Entry-Level is an interesting term when it comes to luxury goods. For example, an “entry-level” car like a Honda, Toyota, or Nissan is much different from an “entry-level” Porsche. Both hold similar titles but are worlds apart. So, when discussing the “entry-level” Rolex Oyster Perpetual, I feel the terminology works psychologically against the watch. What is an entry-level Rolex at the end of the day? A Rolex. The most widely known luxury watchmaker in the world. In my time with the watch, I tried to completely wipe that “base-model” moniker from my mind. This is a Rolex.
Outside of the watch enthusiast world, most people forget that Rolex built a reputation for its tool watches early on. Models like the Datejust are certainly important to their history. However, over the last 70 years, Rolex has been the watch of choice for divers, adventurers, and automotive enthusiasts accomplishing great feats. It wasn’t until the solid gold Yacht-Master came out in the 1990s that Rolex made an intentional transition into the manufacture of status symbols. I think this Oyster Perpetual 39mm is a great modern interpretation of those tool watch roots.
This watch is the boiled-down essence of what makes a Rolex so great. A crisp beautifully fitted Oyster bracelet attached to a robust yet refined steel case. This watch features a stunning rhodium dial that creates a sunburst effect in the right light. Around the edges of the dial are light blue markers that add a joyful pop of color. This watch is a three-hander. With only a second-hand complication, it’s the rawest watch Rolex currently makes. A smooth polished bezel frames the dial, adding an additional layer of texture and depth to the case.
Rolex offers the Oyster Perpetual in 26mm, 31mm, 34mm, 36mm, and 39mm. This gives a more than ample range to fit anyone’s wrist. Rolex describes the watch as “The Oyster in its purest form,” which couldn’t be more accurate. Featuring a few different movements, the one I wore utilized the Rolex Calibre 3132 self-winding mechanical movement. It contains 31 jewels and has an approximate 48-hour power reserve.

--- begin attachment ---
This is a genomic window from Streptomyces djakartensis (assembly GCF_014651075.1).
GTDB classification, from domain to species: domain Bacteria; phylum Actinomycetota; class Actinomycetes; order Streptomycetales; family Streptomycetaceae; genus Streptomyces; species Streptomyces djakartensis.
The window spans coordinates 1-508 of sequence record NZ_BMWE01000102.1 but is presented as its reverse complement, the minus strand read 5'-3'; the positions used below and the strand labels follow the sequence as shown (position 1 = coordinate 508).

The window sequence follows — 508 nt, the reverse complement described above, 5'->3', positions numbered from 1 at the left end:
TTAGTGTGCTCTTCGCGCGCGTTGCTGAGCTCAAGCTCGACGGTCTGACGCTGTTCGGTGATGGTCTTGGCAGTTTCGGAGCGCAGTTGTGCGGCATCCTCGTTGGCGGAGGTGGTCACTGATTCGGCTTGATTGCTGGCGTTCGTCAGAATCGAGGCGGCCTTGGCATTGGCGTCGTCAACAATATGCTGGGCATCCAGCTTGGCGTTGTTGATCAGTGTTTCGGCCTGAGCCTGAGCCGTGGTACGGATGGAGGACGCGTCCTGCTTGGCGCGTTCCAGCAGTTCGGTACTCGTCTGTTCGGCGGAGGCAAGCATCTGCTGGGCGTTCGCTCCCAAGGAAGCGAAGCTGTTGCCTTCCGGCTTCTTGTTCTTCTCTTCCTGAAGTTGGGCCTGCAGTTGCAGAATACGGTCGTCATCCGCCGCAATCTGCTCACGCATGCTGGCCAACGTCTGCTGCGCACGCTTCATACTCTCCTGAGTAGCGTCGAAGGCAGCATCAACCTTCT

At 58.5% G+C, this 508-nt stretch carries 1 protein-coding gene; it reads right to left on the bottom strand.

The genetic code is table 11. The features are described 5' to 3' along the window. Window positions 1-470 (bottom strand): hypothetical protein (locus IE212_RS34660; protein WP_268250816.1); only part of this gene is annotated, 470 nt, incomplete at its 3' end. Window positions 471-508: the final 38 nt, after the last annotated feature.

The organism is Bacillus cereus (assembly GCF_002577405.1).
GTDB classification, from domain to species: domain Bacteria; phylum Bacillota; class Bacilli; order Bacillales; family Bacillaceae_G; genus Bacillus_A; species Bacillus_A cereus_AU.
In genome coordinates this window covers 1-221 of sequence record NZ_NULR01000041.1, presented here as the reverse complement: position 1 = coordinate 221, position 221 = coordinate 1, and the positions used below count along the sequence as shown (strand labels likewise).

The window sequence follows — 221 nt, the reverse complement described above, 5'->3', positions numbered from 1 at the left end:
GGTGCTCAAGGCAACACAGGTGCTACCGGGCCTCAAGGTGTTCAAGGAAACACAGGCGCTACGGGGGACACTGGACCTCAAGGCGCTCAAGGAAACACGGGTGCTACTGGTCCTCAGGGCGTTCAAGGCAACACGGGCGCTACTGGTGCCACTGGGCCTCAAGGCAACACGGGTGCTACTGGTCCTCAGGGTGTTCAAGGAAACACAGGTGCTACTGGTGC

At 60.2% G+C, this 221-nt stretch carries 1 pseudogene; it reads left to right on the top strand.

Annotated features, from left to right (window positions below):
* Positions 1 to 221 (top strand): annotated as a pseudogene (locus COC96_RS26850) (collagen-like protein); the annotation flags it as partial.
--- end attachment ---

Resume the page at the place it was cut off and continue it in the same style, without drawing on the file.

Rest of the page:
How to Wear:
The Oyster Perpetual falls in an interesting category. Because it’s so distilled, it offers even more versatility than watches like the Submariner or Datejust. With a case size of 39mm and thickness of only 11mm, it wears far more elegant than a no-date Sub because of the lack of dive bezel. I’d say it does wear small compared 40mm watches, but just ever so slightly. This watch really shines in environments that are more casual. It helps dress up a casual t-shirt and jeans. I equate it to the perfect pair of white sneakers but for your wrist.
The polished accents of this case can also easily lend the watch to pairing with your favorite “finance-bro” Patagonia vest and a crisp white button-down. I think the reduced size makes the Oyster Perpetual a little more under-the-radar – not speaking too loudly but simply completing.
I could say I don’t care about brands. However, this is an awesome way to say, “Yeah, it’s a Rolex” for less than $7,000. The Oyster Perpetual is enough of a Rolex to reward yourself while not making your boss question your salary. It’s similar to a Porsche Boxster. There are many options, such as a vintage Datejust, for less money. Still, the Oyster Perpetual is really the best way to get a modern offering from the brand. Apples to Apples, I find this dial more interesting than the Explorer’s dial (a blasphemous statement, I know). There’s just something so light-hearted about the use of color. It shows the Swiss still know how to have a little fun. If you’re looking for the modern reliability of a Rolex paired with a more conservative design language, look no further than this “entry-level” watch.